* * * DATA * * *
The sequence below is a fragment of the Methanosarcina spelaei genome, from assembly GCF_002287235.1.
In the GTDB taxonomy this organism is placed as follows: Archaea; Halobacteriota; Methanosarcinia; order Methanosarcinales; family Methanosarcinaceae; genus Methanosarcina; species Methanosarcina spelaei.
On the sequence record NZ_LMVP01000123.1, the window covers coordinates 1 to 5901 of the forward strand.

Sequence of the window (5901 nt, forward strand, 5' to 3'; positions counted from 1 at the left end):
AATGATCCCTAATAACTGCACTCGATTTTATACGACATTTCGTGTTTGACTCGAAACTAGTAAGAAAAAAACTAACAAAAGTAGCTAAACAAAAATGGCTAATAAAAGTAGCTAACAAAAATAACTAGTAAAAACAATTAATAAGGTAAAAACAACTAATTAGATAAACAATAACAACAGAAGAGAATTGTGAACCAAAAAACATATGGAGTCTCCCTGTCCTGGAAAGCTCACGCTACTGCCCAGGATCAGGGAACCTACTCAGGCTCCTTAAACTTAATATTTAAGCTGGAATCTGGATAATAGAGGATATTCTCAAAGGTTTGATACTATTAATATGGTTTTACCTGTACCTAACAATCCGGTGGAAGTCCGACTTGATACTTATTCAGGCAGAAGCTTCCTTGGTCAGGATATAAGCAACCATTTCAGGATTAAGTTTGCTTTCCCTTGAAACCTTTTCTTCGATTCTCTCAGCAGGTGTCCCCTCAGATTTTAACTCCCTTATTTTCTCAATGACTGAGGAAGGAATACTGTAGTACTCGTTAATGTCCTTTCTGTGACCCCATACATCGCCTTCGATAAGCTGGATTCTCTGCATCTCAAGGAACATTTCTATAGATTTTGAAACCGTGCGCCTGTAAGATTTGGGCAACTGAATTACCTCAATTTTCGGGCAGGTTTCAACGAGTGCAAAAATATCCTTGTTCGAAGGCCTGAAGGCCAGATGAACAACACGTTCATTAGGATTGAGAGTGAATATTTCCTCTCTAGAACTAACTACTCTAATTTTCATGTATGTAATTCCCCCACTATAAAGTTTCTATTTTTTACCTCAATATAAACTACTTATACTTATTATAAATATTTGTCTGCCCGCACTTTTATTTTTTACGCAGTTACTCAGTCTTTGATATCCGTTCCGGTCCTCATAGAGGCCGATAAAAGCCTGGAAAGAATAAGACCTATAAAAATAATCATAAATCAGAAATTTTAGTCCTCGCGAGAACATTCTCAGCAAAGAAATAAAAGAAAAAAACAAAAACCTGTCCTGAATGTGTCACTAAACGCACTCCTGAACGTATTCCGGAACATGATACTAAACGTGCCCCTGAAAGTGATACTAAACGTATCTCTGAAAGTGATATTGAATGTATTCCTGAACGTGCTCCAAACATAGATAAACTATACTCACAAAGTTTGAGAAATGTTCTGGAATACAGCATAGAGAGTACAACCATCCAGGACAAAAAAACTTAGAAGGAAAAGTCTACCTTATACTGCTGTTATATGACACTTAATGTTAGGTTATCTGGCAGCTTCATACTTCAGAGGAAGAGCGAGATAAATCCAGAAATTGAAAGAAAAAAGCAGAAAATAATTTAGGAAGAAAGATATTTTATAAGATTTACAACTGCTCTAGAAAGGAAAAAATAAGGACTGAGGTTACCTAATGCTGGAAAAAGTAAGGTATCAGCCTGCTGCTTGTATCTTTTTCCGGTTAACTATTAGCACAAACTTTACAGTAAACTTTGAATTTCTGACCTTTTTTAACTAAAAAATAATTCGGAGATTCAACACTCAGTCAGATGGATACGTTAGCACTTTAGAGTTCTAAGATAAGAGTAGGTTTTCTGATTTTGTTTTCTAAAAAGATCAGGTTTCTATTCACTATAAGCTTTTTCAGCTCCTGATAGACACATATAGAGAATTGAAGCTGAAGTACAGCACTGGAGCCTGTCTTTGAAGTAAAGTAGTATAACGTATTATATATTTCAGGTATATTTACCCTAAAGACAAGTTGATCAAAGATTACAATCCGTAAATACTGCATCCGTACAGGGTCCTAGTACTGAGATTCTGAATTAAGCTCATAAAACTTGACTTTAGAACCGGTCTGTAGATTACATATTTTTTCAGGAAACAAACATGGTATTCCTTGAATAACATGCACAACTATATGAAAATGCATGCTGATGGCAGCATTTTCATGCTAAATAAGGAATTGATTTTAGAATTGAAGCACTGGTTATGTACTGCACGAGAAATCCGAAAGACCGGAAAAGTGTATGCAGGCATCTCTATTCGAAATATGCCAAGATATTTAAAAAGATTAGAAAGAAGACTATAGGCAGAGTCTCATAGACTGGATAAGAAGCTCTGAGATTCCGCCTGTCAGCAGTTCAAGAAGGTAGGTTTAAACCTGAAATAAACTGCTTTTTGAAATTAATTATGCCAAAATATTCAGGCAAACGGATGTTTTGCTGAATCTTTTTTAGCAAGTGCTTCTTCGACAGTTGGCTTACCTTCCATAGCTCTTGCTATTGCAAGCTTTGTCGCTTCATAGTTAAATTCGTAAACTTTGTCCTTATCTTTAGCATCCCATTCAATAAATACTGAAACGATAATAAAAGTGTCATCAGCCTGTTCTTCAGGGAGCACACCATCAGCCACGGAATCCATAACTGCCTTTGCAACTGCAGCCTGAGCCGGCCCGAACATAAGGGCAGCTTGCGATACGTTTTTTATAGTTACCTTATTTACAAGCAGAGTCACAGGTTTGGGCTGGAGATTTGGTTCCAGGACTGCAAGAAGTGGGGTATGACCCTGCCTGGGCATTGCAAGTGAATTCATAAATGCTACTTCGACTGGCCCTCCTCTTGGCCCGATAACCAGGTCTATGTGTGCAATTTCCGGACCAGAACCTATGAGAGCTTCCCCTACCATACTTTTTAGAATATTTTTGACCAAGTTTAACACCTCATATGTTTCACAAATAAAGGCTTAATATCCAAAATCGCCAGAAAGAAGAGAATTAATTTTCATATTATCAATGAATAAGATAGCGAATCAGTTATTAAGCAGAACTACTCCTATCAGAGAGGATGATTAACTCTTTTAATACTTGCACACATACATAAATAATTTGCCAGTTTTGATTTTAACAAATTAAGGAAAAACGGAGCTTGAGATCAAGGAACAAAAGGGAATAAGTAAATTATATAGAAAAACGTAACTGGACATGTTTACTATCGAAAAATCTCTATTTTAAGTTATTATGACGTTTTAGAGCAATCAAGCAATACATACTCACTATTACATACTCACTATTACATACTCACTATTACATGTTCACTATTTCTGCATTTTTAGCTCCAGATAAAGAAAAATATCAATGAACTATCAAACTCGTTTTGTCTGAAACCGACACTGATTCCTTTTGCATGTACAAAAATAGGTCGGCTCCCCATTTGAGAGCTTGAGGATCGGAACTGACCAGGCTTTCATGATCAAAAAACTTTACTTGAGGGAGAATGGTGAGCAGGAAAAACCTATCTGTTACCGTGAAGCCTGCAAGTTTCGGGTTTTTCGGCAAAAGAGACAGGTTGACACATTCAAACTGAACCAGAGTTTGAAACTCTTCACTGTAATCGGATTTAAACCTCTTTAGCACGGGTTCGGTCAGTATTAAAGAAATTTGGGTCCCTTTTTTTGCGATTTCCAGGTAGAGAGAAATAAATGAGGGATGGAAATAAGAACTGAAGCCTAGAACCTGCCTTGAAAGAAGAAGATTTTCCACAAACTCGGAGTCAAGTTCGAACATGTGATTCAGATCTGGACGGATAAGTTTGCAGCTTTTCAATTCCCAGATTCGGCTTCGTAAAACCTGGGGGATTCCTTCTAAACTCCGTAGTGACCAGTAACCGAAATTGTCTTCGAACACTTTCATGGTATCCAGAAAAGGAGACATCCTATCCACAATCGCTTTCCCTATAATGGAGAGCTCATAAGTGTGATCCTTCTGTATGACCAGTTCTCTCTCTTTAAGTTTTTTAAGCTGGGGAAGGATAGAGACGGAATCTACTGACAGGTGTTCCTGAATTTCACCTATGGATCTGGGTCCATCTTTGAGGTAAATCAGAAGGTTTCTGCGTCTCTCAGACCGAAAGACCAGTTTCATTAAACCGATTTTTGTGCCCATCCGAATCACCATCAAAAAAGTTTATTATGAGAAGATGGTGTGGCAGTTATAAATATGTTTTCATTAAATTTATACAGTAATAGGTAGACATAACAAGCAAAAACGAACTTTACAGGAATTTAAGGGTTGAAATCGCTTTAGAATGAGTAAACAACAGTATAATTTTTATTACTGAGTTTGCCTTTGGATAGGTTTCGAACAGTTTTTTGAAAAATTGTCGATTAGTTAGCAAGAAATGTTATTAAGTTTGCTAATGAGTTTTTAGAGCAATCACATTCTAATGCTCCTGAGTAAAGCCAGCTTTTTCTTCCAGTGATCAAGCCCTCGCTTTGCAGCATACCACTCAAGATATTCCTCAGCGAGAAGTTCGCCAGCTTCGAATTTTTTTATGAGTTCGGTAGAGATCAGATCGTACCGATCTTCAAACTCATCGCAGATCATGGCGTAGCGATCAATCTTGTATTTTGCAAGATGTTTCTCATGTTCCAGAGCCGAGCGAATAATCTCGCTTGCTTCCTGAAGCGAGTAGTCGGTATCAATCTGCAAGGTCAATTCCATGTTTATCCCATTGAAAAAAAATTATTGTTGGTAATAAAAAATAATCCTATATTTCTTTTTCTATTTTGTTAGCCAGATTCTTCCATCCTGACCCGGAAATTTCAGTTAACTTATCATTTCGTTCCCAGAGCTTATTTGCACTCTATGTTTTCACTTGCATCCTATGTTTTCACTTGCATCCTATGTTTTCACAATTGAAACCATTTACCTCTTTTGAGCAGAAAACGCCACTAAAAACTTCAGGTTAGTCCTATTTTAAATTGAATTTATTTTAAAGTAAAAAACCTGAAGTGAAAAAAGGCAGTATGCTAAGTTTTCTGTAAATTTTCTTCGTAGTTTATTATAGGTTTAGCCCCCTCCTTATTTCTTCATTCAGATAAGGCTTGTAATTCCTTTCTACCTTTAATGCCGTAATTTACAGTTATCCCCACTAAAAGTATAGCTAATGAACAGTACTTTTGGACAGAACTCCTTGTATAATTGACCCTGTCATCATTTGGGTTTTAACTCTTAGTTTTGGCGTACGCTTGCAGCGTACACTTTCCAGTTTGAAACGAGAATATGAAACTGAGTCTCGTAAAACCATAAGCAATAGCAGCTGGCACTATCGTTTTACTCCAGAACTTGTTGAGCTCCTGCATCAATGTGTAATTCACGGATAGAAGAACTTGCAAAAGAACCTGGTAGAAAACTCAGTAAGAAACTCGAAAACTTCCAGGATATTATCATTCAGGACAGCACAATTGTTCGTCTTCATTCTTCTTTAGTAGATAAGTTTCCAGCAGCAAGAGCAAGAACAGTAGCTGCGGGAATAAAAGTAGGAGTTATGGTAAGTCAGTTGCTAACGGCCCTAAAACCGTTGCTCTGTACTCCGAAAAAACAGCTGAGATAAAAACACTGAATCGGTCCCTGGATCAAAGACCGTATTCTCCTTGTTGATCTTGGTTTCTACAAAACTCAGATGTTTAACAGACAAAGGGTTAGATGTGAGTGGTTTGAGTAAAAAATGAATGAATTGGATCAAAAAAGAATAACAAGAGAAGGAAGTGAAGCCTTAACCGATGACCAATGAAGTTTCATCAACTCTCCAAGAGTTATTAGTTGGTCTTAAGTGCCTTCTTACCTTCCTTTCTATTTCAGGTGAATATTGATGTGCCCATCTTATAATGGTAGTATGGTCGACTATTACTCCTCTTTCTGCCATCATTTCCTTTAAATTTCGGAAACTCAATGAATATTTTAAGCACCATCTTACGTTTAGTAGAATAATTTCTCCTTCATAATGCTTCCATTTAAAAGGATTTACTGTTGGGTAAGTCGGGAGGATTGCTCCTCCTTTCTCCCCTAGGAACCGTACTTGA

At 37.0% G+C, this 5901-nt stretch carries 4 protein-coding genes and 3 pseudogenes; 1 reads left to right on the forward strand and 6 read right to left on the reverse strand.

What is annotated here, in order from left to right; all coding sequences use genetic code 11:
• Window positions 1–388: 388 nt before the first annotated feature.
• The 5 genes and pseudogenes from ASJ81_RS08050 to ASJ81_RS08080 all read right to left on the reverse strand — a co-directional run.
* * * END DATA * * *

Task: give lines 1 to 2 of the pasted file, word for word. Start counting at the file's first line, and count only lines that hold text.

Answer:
The sequence below is a fragment of the Methanosarcina spelaei genome, from assembly GCF_002287235.1.
In the GTDB taxonomy this organism is placed as follows: Archaea; Halobacteriota; Methanosarcinia; order Methanosarcinales; family Methanosarcinaceae; genus Methanosarcina; species Methanosarcina spelaei.